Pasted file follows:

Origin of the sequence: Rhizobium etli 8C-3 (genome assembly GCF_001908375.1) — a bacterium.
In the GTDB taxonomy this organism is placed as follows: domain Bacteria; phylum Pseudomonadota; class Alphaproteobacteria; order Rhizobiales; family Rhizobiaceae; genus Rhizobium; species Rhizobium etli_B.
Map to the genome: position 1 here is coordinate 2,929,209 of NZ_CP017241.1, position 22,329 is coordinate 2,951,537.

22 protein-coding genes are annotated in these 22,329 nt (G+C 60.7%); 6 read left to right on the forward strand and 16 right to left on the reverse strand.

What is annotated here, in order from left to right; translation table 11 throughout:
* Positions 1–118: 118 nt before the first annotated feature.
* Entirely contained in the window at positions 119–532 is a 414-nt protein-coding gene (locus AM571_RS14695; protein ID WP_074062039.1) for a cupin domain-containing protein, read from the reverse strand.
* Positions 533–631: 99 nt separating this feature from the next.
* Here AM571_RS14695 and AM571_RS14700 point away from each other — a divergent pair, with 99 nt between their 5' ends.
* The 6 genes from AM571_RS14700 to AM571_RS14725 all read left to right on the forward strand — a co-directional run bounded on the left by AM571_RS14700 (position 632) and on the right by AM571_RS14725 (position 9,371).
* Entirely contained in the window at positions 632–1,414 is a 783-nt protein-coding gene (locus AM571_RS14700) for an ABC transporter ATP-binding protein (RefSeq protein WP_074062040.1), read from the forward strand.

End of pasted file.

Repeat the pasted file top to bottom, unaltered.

Origin of the sequence: Rhizobium etli 8C-3 (genome assembly GCF_001908375.1) — a bacterium.
In the GTDB taxonomy this organism is placed as follows: domain Bacteria; phylum Pseudomonadota; class Alphaproteobacteria; order Rhizobiales; family Rhizobiaceae; genus Rhizobium; species Rhizobium etli_B.
Map to the genome: position 1 here is coordinate 2,929,209 of NZ_CP017241.1, position 22,329 is coordinate 2,951,537.

22 protein-coding genes are annotated in these 22,329 nt (G+C 60.7%); 6 read left to right on the forward strand and 16 right to left on the reverse strand.

What is annotated here, in order from left to right; translation table 11 throughout:
* Positions 1–118: 118 nt before the first annotated feature.
* Entirely contained in the window at positions 119–532 is a 414-nt protein-coding gene (locus AM571_RS14695; protein ID WP_074062039.1) for a cupin domain-containing protein, read from the reverse strand.
* Positions 533–631: 99 nt separating this feature from the next.
* Here AM571_RS14695 and AM571_RS14700 point away from each other — a divergent pair, with 99 nt between their 5' ends.
* The 6 genes from AM571_RS14700 to AM571_RS14725 all read left to right on the forward strand — a co-directional run bounded on the left by AM571_RS14700 (position 632) and on the right by AM571_RS14725 (position 9,371).
* Entirely contained in the window at positions 632–1,414 is a 783-nt protein-coding gene (locus AM571_RS14700) for an ABC transporter ATP-binding protein (RefSeq protein WP_074062040.1), read from the forward strand.